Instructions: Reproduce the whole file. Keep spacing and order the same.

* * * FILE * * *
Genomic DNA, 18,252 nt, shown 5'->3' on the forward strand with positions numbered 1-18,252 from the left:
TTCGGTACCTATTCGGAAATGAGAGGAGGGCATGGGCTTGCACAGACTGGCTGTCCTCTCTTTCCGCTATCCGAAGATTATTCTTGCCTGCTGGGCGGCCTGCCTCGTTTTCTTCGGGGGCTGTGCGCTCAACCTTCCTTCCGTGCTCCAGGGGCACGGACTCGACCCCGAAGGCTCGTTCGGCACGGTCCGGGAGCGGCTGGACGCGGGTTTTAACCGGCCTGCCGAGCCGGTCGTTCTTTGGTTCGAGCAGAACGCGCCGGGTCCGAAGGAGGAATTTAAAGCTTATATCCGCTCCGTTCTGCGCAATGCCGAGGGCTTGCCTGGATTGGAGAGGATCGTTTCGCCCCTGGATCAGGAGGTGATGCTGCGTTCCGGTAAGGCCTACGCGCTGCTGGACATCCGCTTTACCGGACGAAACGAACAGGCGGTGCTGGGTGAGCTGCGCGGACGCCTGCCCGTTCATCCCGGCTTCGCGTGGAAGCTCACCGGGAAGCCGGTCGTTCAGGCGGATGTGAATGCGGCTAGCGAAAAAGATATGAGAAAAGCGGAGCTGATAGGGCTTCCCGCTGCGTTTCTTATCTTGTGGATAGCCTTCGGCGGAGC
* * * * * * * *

Genomic DNA, 18,252 nt, shown 5'->3' on the forward strand with positions numbered 1-18,252 from the left:
TTCGGTACCTATTCGGAAATGAGAGGAGGGCATGGGCTTGCACAGACTGGCTGTCCTCTCTTTCCGCTATCCGAAGATTATTCTTGCCTGCTGGGCGGCCTGCCTCGTTTTCTTCGGGGGCTGTGCGCTCAACCTTCCTTCCGTGCTCCAGGGGCACGGACTCGACCCCGAAGGCTCGTTCGGCACGGTCCGGGAGCGGCTGGACGCGGGTTTTAACCGGCCTGCCGAGCCGGTCGTTCTTTGGTTCGAGCAGAACGCGCCGGGTCCGAAGGAGGAATTTAAAGCTTATATCCGCTCCGTTCTGCGCAATGCCGAGGGCTTGCCTGGATTGGAGAGGATCGTTTCGCCCCTGGATCAGGAGGTGATGCTGCGTTCCGGTAAGGCCTACGCGCTGCTGGACATCCGCTTTACCGGACGAAACGAACAGGCGGTGCTGGGTGAGCTGCGCGGACGCCTGCCCGTTCATCCCGGCTTCGCGTGGAAGCTCACCGGGAAGCCGGTCGTTCAGGCGGATGTGAATGCGGCTAGCGAAAAAGATATGAGAAAAGCGGAGCTGATAGGGCTTCCCGCTGCGTTTCTTATCTTGTGGATAGCCTTCGGCGGAGC